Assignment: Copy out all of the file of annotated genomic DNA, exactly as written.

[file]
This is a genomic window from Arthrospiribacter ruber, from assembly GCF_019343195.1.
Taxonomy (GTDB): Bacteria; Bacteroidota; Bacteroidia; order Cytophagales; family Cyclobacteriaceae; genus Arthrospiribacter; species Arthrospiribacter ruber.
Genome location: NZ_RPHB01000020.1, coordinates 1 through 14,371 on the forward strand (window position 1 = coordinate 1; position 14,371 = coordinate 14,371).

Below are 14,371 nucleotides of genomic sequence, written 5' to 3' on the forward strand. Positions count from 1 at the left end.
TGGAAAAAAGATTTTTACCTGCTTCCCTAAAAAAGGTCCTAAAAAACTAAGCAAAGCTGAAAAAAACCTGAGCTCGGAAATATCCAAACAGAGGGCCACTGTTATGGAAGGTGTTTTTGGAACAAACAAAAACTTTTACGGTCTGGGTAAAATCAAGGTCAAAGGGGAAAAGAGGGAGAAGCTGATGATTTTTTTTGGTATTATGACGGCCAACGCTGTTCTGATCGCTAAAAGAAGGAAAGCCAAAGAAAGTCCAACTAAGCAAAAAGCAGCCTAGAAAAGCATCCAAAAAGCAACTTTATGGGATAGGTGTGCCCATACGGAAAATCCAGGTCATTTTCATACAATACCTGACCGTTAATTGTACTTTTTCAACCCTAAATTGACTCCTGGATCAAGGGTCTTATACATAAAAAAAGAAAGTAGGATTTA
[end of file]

This is a genomic window from Arthrospiribacter ruber, from assembly GCF_019343195.1.
Taxonomy (GTDB): Bacteria; Bacteroidota; Bacteroidia; order Cytophagales; family Cyclobacteriaceae; genus Arthrospiribacter; species Arthrospiribacter ruber.
Genome location: NZ_RPHB01000020.1, coordinates 1 through 14,371 on the forward strand (window position 1 = coordinate 1; position 14,371 = coordinate 14,371).

Below are 14,371 nucleotides of genomic sequence, written 5' to 3' on the forward strand. Positions count from 1 at the left end.
TGGAAAAAAGATTTTTACCTGCTTCCCTAAAAAAGGTCCTAAAAAACTAAGCAAAGCTGAAAAAAACCTGAGCTCGGAAATATCCAAACAGAGGGCCACTGTTATGGAAGGTGTTTTTGGAACAAACAAAAACTTTTACGGTCTGGGTAAAATCAAGGTCAAAGGGGAAAAGAGGGAGAAGCTGATGATTTTTTTTGGTATTATGACGGCCAACGCTGTTCTGATCGCTAAAAGAAGGAAAGCCAAAGAAAGTCCAACTAAGCAAAAAGCAGCCTAGAAAAGCATCCAAAAAGCAACTTTATGGGATAGGTGTGCCCATACGGAAAATCCAGGTCATTTTCATACAATACCTGACCGTTAATTGTACTTTTTCAACCCTAAATTGACTCCTGGATCAAGGGTCTTATACATAAAAAAAGAAAGTAGGATTTA